Every year trillions of dollars are wasted in the infrastructure sector due to corruption, mismanagement and inefficiency. Since 2012, CoST has been working to address this issue and build stronger economies, better quality infrastructure, greater trust and a fairer playing field. To help further the impact of our work, at the 6th OGP Summit last week CoST held an exploratory workshop, Building Better and Open Infrastructure looking at the various routes for advancing the OGP process in different contexts through CoST membership.
Country representatives from Latin America, Central Asia, Europe and Africa came together to share experiences and find out more on the CoST approach and impact, and importantly how it could advance OGP action plans. A high-level panel joined the workshop to speak on this theme, including H.E. Yama Yari, Minister of Public Works, Afghanistan, Alfredo Cantero, President of the Honduras Transparency Commission, Aida Martinez, OGP Point of Contact and CoST Panama Country Manager and Tonu Basu, Thematic Lead for OGP.
The OGP principles which are particularly aligned with CoST include principles on transparency and technology, citizenship participation and accountability. During the panel Minister Cantero outlined the highly innovative approach CoST Honduras has taken to implement the initiative based on these principles and how the CoST experience in public contracting and citizenship participation has been referenced within Honduras OGP action plans for 2016-2018 and 2018-2020.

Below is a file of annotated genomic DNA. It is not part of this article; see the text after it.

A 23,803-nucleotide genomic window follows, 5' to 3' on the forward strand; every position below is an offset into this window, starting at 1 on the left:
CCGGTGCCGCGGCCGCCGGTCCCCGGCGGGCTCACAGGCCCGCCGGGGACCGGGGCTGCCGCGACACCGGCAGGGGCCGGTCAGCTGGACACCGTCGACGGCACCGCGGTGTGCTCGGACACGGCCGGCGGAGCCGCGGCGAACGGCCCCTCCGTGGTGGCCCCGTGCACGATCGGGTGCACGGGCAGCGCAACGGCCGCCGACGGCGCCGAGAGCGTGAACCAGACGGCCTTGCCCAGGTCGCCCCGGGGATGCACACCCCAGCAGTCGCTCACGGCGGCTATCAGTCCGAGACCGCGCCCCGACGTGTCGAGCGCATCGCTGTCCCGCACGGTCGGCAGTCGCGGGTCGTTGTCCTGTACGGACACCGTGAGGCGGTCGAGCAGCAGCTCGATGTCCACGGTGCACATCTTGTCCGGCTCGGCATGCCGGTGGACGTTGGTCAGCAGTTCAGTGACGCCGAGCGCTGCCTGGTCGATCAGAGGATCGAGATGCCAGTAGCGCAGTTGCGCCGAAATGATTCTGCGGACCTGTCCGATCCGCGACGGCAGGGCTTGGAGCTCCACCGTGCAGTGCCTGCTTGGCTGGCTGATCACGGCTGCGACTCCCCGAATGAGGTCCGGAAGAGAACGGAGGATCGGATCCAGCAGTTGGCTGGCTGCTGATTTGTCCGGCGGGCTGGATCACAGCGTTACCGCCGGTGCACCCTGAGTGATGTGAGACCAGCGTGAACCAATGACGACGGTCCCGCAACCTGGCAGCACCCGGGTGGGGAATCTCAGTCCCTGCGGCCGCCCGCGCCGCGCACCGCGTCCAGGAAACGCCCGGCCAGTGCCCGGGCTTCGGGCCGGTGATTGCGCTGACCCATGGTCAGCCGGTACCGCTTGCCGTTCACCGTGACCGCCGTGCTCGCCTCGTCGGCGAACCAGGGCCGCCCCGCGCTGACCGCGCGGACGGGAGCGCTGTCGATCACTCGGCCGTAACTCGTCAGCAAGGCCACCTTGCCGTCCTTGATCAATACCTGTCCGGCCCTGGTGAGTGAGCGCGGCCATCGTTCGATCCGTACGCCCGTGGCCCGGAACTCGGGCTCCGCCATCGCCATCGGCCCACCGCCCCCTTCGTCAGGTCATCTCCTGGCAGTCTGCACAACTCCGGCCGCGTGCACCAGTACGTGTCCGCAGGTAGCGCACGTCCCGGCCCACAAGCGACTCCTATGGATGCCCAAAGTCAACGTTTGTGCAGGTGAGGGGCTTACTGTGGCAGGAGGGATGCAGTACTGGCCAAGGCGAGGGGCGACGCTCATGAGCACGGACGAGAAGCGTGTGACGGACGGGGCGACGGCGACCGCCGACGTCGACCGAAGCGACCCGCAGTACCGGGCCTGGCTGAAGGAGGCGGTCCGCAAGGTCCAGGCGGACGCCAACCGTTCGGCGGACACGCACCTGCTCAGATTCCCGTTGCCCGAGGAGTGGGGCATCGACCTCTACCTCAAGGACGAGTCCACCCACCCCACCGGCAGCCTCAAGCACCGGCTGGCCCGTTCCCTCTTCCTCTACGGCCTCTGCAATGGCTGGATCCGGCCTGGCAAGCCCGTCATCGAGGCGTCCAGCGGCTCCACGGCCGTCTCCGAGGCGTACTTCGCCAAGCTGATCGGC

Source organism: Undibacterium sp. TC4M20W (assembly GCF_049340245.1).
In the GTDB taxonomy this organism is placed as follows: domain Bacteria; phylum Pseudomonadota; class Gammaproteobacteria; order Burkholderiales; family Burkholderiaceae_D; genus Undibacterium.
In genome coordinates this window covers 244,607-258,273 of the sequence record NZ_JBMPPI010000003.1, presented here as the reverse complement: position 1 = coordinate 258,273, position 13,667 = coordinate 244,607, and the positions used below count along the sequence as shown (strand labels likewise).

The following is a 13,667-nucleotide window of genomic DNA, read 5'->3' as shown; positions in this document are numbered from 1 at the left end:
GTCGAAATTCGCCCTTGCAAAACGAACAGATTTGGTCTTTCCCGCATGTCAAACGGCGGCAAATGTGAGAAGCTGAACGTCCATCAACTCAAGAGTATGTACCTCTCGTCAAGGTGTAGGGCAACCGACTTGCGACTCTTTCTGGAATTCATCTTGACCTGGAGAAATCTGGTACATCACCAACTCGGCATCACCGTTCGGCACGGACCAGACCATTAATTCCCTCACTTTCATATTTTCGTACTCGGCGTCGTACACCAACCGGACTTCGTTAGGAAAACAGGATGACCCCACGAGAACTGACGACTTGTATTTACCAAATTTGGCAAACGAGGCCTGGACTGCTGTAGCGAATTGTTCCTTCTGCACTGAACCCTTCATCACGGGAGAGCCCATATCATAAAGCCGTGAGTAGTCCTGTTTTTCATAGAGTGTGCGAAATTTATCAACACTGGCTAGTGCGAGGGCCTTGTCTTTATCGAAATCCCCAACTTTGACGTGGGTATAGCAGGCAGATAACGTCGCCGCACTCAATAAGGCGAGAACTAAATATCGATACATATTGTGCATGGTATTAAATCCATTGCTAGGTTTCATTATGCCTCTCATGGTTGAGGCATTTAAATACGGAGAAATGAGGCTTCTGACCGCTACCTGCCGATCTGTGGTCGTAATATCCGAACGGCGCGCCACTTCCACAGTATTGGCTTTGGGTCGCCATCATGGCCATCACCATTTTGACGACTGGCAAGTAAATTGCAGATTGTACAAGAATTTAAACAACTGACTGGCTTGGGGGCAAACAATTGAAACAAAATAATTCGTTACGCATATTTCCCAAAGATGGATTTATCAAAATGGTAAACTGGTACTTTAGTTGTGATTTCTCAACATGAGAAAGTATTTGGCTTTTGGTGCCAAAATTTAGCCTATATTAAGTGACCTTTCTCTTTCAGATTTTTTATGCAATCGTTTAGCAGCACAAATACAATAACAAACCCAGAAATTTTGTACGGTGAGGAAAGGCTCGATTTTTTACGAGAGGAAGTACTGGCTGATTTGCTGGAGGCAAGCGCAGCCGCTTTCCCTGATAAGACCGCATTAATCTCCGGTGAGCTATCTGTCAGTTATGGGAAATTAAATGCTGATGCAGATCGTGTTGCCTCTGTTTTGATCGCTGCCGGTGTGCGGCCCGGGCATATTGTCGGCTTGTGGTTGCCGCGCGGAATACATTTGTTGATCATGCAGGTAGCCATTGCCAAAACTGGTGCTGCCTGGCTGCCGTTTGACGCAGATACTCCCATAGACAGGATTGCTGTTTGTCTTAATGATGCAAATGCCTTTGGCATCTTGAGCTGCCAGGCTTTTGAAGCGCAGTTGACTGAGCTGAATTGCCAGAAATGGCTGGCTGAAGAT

Similarly, Panama’s participation in CoST led to its first OGP Action Plan commitment on improving transparency in public infrastructure. The commitment was based on the importance of modernising the public procurement system according to OGP principles. In addition, technology has been used to enhance transparency in Panama through its online platform launched earlier this year.
By promoting transparency and accountability in infrastructure, significant impact has been seen in countries of operation on specific project outcomes and at the broader sectoral level. In Honduras for example, our work highlighted weaknesses on the construction of a major toll road in Honduras which would have been a significant burden to the public purse and which led to a new financial model for the toll-system being installed. And as outlined by H.E. Yama Yari during our workshop, in Afghanistan, our work has led to the creation of a new design unit established in the Ministry of Public Works likely to provide enormous cost savings.
If you weren’t able to attend the workshop but would like to find out more about CoST including our competitive process for joining the initiative by the end of the year, please email: email@example.com.